Tory revolt threatens to delay electoral reform poll
The referendum on changing Britain's voting system could be delayed until the autumn of next year by a Conservative backbench revolt.
Tory opponents of electoral reform will join forces with Labour MPs by tabling an amendment to the Bill calling the referendum, saying that it should not be held next May, but in September or October next year. That would be a setback for Nick Clegg, who fought hard to secure the 5 May date.
Tory supporters of the existing first-past-the-post system believe there is little chance of the Commons passing a wrecking amendment requiring 40 per cent of the electorate to endorse a switch to the alternative vote (AV) in the referendum. The coalition agreement between the Tories and Liberal Democrats promised that a "simple majority" in the public vote would be enough. However, the deal made no mention of timing and so many Tory MPs are said to be ready to vote for a delay.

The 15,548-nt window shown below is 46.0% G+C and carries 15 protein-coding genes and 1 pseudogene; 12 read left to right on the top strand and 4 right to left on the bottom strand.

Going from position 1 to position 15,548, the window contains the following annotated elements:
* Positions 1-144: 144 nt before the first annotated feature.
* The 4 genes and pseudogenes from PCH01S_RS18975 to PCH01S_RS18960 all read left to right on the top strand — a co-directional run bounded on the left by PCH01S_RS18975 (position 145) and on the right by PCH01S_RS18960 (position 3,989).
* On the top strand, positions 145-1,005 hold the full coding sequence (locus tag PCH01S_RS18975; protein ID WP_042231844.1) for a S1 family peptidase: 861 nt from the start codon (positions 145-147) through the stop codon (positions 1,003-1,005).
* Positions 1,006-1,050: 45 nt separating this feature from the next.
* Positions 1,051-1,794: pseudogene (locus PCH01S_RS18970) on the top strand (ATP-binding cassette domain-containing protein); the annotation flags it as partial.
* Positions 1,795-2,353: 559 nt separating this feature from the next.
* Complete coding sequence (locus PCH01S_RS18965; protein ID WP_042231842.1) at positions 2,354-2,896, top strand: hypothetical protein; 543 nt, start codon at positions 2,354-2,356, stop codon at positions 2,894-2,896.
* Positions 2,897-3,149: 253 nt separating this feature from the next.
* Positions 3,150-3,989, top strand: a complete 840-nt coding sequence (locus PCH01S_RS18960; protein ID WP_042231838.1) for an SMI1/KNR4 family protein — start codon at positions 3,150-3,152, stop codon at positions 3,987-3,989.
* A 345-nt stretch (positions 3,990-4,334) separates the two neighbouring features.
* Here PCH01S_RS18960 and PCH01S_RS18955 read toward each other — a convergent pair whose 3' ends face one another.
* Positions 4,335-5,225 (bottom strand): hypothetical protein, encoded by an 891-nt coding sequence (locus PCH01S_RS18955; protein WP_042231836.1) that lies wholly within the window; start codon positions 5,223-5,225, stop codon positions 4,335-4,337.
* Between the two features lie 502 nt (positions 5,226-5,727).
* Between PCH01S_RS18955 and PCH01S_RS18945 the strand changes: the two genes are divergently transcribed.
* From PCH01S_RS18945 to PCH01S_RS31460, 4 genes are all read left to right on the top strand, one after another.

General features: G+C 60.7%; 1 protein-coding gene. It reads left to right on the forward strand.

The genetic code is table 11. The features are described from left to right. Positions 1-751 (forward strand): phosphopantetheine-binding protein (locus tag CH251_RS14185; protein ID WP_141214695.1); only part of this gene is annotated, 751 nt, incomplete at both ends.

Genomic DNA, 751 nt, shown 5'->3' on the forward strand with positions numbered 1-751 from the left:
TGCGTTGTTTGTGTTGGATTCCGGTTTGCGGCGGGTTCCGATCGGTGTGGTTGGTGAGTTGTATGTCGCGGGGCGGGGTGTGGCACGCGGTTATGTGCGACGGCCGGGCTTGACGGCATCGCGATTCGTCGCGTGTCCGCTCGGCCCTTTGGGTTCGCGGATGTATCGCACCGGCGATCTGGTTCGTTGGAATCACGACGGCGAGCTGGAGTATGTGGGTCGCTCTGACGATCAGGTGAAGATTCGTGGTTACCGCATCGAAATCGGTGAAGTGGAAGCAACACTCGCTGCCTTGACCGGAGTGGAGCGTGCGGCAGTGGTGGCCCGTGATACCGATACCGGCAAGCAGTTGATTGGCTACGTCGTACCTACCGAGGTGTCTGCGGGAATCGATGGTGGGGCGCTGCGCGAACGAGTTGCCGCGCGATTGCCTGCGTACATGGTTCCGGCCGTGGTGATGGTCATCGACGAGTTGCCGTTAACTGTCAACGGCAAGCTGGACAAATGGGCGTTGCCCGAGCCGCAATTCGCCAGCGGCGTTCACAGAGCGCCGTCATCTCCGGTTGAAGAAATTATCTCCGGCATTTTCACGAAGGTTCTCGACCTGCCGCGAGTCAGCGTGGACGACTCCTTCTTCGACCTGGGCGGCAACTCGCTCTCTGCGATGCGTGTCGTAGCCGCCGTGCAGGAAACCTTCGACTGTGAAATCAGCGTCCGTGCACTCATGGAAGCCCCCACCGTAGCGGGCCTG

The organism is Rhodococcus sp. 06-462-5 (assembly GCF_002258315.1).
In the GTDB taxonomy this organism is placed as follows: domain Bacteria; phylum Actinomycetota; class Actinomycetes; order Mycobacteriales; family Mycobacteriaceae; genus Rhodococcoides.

Critics believe it is wrong to hold the AV referendum on the same day as elections to the Scottish Parliament and Welsh Assembly. George Eustice, Tory MP for Camborne and Redruth and an organiser of the "No" campaign, said: "There are issues of fairness in a differential turnout in Scotland, Wales and England. There are entirely separate legal spending restrictions between referendums and national elections."
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